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Luke Willis Thompson Ocula Conversation Luke Willis Thompson By Kate Brettkelly-Chalmers, Auckland

Luke Willis Thompson is the winner of this year’s Walters Prize—the prestigious biannual award given to an outstanding work of contemporary New Zealand art. Thompson’s winning piece takes the form of a journey beginning in the exhibition spaces at the Auckland Art Gallery. It is an unusual and remarkable work that was described...

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Anna-Marie White Ocula Conversation Anna-Marie White By Kate Brettkelly-Chalmers, Auckland

Anna-Marie White is Curator at The Suter Art Gallery Te Aratoi o Whakatū in Nelson, New Zealand and most recently a member of the jury that selected this year’s Walters Prize nominees: Simon Denny, Maddie Leach, Luke Willis Thompson and Kalisolaite ‘Uhila. Named in honour of the New Zealand modernist painter Gordon Walters and...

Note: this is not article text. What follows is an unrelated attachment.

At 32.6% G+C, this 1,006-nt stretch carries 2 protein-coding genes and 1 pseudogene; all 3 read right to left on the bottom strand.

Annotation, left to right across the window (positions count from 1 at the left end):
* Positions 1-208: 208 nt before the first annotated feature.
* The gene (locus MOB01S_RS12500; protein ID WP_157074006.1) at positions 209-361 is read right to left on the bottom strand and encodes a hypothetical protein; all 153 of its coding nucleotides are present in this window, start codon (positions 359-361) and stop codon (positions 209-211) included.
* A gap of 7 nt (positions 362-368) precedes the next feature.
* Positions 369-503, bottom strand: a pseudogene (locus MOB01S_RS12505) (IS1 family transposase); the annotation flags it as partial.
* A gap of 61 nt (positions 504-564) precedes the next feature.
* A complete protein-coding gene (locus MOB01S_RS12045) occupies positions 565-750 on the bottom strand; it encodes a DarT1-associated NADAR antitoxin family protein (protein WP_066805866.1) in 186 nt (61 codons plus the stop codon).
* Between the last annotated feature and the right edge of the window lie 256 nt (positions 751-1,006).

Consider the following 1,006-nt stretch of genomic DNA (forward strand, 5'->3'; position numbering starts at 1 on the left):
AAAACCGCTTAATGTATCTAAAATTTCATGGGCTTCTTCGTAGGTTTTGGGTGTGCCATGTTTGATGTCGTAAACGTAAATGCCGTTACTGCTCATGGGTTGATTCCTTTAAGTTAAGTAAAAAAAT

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Luke Willis Thompson In Related Press

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The 2018 Turner Prize Focuses on Video Art in Political Times Related Press The 2018 Turner Prize Focuses on Video Art in Political Times 3 December 2018, Hyperallergic

The Turner Prize is famously known as the art world's most provocative prize. From Damien Hirst's formaldehyde cows, Tracey Emin's tampon-strewn bed, and Martin Creed's flickering lights, the nominees over the prize's 34-year existence have never failed to elicit fiery newspaper headlines. And this year's contenders have proved no less...